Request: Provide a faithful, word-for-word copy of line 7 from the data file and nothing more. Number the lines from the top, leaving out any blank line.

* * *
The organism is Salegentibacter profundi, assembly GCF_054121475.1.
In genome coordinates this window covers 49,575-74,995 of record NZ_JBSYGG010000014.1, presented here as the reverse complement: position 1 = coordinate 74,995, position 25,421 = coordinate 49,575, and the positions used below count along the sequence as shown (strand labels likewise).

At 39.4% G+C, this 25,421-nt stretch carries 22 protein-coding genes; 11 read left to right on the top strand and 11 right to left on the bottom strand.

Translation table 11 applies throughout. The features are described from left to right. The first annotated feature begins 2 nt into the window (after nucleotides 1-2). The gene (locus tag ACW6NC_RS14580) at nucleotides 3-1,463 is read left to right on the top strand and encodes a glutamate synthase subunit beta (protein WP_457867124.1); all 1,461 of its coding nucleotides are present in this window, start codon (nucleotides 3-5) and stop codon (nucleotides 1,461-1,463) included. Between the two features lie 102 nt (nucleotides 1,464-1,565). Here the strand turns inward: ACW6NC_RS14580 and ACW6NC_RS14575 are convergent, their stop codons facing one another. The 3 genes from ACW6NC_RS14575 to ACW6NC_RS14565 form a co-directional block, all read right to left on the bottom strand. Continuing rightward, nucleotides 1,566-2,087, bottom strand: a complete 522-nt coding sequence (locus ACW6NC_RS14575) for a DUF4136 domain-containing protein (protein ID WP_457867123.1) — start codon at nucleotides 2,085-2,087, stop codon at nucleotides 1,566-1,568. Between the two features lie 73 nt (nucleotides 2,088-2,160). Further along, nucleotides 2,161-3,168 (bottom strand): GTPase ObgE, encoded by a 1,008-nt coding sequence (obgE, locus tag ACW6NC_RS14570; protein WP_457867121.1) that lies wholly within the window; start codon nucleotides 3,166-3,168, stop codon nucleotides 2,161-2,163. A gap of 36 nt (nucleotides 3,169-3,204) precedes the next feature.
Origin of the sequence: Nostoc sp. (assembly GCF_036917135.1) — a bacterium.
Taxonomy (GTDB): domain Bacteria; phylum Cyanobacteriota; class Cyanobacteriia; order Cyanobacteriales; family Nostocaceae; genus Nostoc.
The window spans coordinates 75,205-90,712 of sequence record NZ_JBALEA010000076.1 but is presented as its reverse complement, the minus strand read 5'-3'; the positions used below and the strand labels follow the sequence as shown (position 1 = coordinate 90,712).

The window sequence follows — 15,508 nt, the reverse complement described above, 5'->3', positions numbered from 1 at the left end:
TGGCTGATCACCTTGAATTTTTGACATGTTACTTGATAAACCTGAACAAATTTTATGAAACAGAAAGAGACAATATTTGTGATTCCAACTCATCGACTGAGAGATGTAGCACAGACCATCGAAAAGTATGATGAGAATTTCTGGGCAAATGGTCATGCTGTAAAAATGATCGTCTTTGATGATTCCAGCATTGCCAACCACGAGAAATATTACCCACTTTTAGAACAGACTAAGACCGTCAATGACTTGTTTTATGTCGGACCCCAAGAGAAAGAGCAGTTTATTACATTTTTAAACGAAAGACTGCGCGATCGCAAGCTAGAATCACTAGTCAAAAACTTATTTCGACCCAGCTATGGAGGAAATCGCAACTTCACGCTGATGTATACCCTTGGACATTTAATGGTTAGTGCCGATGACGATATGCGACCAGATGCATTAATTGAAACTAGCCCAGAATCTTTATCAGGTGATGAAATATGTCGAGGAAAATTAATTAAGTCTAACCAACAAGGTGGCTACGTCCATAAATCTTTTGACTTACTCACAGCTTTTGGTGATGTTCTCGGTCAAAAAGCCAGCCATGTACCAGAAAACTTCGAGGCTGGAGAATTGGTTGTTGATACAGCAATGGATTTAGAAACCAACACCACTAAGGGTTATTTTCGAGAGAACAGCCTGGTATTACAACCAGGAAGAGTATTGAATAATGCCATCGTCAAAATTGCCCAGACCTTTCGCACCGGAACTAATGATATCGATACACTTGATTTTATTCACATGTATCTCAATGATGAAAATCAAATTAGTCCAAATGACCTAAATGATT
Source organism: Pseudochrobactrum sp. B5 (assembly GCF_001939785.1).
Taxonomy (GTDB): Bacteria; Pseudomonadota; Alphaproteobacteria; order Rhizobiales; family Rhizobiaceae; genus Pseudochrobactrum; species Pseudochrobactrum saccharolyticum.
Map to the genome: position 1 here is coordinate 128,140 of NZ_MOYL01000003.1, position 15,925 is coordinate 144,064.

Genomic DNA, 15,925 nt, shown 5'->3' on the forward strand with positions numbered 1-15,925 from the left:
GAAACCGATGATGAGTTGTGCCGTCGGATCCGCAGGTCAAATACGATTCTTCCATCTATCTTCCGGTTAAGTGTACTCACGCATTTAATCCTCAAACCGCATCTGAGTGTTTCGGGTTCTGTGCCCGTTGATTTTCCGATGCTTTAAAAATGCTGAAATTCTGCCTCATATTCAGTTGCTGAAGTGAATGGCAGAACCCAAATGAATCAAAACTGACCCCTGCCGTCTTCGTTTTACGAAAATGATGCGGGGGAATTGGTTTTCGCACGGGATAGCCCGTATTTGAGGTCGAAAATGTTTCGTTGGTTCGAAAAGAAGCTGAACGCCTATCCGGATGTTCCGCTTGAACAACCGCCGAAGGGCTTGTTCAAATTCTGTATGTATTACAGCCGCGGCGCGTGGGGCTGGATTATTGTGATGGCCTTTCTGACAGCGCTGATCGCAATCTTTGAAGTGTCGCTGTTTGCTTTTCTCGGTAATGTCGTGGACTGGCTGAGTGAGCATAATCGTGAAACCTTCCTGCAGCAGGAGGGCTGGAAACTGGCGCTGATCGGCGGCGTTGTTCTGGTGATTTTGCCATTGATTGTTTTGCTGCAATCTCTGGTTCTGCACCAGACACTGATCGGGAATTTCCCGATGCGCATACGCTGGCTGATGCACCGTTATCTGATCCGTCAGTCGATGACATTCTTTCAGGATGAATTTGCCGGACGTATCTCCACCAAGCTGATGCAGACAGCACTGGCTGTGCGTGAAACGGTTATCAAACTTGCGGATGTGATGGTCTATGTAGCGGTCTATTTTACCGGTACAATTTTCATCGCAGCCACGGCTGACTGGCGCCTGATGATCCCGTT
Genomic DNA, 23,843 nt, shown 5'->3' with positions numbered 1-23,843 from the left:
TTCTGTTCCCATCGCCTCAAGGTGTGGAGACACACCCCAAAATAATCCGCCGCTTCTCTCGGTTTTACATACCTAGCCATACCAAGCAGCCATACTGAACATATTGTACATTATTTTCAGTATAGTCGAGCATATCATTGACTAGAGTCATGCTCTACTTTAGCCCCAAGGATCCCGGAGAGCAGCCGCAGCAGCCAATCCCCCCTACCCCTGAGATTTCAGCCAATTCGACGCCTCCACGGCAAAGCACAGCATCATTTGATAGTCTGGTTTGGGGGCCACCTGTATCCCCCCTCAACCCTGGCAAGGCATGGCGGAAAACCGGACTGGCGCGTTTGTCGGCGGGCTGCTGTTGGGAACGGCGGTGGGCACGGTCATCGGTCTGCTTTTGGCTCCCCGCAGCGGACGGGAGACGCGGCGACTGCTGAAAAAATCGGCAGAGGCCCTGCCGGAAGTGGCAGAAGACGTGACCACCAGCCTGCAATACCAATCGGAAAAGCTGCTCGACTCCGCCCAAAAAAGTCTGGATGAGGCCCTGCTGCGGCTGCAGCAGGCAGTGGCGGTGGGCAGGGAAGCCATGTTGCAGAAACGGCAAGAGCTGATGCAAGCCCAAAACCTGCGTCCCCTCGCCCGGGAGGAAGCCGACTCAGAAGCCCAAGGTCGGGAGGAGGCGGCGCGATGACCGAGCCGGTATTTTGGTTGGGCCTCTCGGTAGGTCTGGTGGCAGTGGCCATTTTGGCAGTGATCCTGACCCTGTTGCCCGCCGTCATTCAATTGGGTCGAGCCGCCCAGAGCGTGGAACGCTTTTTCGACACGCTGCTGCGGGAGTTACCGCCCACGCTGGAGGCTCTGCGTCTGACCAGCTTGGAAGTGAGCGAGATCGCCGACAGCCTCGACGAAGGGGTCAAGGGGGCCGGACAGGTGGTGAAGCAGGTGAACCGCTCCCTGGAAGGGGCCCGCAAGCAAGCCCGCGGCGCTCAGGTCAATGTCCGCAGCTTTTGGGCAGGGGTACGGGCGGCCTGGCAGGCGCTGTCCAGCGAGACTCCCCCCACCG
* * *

The window spans coordinates 75,205-90,712 of sequence record NZ_JBALEA010000076.1 but is presented as its reverse complement, the minus strand read 5'-3'; the positions used below and the strand labels follow the sequence as shown (position 1 = coordinate 90,712).